</ROW>                                  
</ROWSET>

Wow, what happened here? I took the select statement we have, turned it into a quoted text string, and then passed it to one of Oracle's many XML routines. Wouldn't you know it, the Oracle routine fed me back an XML stream of the data I asked for.

Now consider all the complicated code those six guys on the other side of your cubical wrote last month to get XML from the Oracle database for that MARINE system. What a waste. You can do everything they did with no effort at all. You just put together a select statement of arbitrary complexity (that means with what ever you want in it), and tell Oracle to get you some XML. You can build as complex a tree of data and you need. Every version of the MARINE XML hierarchies they have, you can build with very little. Talk about opportunity, if there was ever a project you could milk for an easy time and look good, an Oracle XML project is it.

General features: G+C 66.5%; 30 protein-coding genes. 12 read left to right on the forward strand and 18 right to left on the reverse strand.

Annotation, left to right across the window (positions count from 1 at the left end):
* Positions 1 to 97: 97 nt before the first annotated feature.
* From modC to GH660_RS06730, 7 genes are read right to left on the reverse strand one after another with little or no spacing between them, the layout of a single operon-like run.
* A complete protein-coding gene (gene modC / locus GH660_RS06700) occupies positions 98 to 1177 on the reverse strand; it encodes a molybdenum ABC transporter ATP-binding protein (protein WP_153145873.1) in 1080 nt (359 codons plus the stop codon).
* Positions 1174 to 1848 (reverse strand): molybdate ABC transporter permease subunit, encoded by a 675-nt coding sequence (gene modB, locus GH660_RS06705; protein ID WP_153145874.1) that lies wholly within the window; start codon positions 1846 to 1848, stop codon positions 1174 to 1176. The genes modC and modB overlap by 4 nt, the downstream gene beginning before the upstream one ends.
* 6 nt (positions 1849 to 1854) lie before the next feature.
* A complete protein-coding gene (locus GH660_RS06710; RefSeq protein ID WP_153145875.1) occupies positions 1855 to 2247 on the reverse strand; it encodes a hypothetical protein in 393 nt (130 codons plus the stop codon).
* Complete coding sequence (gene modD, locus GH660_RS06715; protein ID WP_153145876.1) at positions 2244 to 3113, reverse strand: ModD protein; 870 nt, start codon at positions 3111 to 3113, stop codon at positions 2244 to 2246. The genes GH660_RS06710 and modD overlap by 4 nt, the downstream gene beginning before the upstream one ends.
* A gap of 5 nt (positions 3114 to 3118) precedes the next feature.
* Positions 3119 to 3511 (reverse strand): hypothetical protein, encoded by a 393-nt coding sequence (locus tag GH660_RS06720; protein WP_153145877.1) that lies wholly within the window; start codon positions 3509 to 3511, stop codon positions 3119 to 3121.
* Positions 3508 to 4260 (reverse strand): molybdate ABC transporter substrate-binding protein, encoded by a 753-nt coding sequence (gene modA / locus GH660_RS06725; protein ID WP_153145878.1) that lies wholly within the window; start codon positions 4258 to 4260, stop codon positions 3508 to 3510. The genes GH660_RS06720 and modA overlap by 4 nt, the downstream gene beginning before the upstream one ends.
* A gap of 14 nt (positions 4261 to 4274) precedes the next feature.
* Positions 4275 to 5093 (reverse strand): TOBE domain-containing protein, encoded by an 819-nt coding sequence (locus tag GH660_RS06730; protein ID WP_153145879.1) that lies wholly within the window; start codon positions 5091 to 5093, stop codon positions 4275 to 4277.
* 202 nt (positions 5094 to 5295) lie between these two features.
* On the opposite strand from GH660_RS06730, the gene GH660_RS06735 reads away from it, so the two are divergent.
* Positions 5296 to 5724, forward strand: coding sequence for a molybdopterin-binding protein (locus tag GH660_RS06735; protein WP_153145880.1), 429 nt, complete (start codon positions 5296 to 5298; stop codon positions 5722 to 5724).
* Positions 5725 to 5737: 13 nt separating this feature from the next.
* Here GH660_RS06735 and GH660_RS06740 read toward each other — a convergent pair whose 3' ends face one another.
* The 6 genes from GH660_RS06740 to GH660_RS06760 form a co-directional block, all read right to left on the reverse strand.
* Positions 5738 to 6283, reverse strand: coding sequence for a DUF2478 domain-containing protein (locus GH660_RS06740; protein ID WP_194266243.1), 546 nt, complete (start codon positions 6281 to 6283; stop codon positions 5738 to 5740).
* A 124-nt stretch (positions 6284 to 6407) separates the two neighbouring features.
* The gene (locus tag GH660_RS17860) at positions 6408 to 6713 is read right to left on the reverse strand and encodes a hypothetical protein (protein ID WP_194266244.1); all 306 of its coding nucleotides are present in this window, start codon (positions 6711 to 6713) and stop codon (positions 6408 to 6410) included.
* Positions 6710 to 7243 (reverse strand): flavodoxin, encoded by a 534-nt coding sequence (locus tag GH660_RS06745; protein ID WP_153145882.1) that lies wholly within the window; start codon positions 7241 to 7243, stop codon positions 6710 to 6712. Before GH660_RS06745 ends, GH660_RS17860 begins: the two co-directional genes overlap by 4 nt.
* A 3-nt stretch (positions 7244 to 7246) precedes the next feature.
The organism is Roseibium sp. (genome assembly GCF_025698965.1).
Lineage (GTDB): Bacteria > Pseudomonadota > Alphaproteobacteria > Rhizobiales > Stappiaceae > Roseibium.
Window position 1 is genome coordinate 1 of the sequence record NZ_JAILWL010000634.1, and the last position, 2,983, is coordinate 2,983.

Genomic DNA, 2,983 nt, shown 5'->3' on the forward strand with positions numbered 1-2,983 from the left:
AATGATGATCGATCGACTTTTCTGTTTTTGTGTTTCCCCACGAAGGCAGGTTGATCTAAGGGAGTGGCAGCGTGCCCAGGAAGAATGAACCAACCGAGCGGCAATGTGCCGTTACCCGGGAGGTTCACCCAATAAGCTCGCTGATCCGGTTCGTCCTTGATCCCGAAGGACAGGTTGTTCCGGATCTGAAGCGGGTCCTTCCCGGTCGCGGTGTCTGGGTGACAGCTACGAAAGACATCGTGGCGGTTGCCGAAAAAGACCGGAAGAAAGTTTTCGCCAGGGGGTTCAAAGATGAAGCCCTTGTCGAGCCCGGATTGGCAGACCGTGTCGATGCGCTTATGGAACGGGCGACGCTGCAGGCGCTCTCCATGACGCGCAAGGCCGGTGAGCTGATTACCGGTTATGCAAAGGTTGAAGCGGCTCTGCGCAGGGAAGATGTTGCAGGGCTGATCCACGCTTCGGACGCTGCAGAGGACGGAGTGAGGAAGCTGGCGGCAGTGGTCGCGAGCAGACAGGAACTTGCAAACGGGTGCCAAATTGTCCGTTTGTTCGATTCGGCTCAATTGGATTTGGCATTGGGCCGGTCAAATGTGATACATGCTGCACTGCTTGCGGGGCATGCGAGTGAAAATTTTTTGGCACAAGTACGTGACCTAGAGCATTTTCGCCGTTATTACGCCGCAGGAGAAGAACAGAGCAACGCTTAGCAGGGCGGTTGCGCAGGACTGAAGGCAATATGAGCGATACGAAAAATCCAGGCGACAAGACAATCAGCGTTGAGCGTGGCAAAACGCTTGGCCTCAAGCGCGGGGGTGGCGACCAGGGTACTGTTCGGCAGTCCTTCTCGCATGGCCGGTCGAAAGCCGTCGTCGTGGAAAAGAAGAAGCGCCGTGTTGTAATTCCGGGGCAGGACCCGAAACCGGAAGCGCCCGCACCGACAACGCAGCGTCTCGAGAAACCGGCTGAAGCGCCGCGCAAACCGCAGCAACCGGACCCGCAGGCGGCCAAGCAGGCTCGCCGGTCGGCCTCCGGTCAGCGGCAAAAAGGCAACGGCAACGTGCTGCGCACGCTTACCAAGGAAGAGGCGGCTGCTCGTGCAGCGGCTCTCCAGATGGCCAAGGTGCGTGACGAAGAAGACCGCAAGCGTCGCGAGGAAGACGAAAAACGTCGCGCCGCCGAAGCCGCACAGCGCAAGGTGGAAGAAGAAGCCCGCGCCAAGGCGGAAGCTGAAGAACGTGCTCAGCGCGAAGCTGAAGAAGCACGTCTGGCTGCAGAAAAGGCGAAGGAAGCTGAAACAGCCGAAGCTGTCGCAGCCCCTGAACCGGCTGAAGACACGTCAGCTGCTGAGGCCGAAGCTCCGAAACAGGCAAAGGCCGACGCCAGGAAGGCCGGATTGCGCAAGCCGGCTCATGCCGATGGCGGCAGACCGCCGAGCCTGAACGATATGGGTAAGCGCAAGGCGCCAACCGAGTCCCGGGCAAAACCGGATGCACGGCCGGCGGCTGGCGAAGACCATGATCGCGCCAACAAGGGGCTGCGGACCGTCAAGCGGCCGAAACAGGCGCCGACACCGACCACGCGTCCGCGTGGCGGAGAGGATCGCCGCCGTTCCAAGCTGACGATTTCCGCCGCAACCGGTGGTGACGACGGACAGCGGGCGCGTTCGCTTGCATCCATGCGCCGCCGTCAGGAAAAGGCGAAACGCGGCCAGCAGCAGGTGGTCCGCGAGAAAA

Once you get the data, you can transform it into any format you want using XSLT. There you go, give those six guys a reason for existing; they can write your XSLT converters for you. That is a crappy job, so let some else do it. We are Oracle Gurus; we get to do the good stuff (as we should). If you get an XML project going sometime around March next year, call me. I wanted to get paid for doing nothing this summer so I could spend more time with family in the pool.

Well that its buddy, you still owe me a lunch. I'll be by next week to collect so don't go on vacation like the last time.



About the Author: Kevin Meade is a 22-year veteran of Relational Databases in general and Oracle in particular. He is employed under many hats: Architect, Designer, Modeler, and Programmer and so is currently a contractor using the title of “Oracle Specialist” in the Finance and Insurance Industries. Married with two girls, he likes to swim in his heated pool with his family, is addicted to Strategy computer games, keeps a Saltwater Reef in his home, and brews his own dark beers (yum).